When lovely woman stoops to folly,
And finds too late that men betray,
What charm can soothe her melancholy,
What art can wash her guilt away?
The only art her guilt to cover,
To hide her shame from every eye,
To give repentance to her lover,
And wring his bosom – is to die.
OLIVER GOLDSMITH (1766)
[SONG. A RED RED ROSE]
O my Luve’s like a red, red rose,
That’s newly sprung in June;
O my Luve’s like the melodie
That’s sweetly play’d in tune. –
As fair art thou, my bonie lass,
So deep in luve am I;
And I will love thee still, my Dear,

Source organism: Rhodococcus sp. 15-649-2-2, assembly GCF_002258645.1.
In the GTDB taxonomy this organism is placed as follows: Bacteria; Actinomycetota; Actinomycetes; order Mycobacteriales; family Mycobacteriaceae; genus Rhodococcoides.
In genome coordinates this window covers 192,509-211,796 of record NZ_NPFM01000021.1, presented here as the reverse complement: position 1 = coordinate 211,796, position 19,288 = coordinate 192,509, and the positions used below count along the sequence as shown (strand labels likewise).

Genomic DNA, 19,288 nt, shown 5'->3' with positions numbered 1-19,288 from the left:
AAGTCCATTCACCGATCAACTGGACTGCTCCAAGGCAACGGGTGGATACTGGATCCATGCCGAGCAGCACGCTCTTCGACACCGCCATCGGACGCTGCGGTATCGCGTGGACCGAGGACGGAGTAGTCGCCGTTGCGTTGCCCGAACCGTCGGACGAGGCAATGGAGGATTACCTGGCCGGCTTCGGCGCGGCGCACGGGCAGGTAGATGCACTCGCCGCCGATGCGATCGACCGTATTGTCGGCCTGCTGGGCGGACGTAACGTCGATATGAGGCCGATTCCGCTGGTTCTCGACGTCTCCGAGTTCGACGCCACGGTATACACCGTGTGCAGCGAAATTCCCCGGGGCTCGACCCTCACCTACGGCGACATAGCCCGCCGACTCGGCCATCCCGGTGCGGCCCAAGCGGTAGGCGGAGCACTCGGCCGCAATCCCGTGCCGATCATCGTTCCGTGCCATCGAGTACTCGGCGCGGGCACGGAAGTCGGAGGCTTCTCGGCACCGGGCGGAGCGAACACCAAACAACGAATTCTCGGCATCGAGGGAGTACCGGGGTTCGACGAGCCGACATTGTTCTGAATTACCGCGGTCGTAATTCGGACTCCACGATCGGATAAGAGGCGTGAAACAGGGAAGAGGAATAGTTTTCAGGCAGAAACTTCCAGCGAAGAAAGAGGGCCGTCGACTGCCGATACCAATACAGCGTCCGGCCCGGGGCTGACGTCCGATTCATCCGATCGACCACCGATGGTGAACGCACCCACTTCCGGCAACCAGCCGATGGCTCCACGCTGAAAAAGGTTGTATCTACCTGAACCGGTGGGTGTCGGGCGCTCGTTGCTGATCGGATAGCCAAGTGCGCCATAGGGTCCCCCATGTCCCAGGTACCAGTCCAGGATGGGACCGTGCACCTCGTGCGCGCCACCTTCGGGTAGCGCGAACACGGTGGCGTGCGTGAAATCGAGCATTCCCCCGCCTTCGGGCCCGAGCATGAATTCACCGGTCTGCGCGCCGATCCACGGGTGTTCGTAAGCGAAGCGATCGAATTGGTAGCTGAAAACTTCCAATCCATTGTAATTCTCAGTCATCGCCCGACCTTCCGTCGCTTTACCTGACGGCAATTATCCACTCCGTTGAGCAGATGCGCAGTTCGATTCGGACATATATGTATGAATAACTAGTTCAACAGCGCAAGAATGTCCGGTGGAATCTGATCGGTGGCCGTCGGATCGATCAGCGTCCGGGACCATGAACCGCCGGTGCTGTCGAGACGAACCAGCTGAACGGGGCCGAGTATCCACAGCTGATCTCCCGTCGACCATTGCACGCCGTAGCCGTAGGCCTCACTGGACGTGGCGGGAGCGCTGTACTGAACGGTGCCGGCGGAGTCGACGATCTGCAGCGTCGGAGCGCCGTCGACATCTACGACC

Till a’ the seas gang dry. –
Till a’ the seas gang dry, my Dear,
And the rocks melt wi’ the sun:
I will love thee still, my Dear,
While the sands o’ life shall run. –
And fare thee weel, my only Luve!
And fare thee weel, a while!
And I will come again, my Luve,
Tho’ it were ten thousands mile!
ROBERTS BURNS (1794)
*THESE POEMS WERE TAKEN FROM THE MACMILLAN ANTHOLOGIES OF ENGLISH LITERATURE WITH THE MAIN AIM OF CELEBRATING THE THEME OF LOVE AS USED IN THE RESTORATION AND EIGHTEENTH CENTURY.
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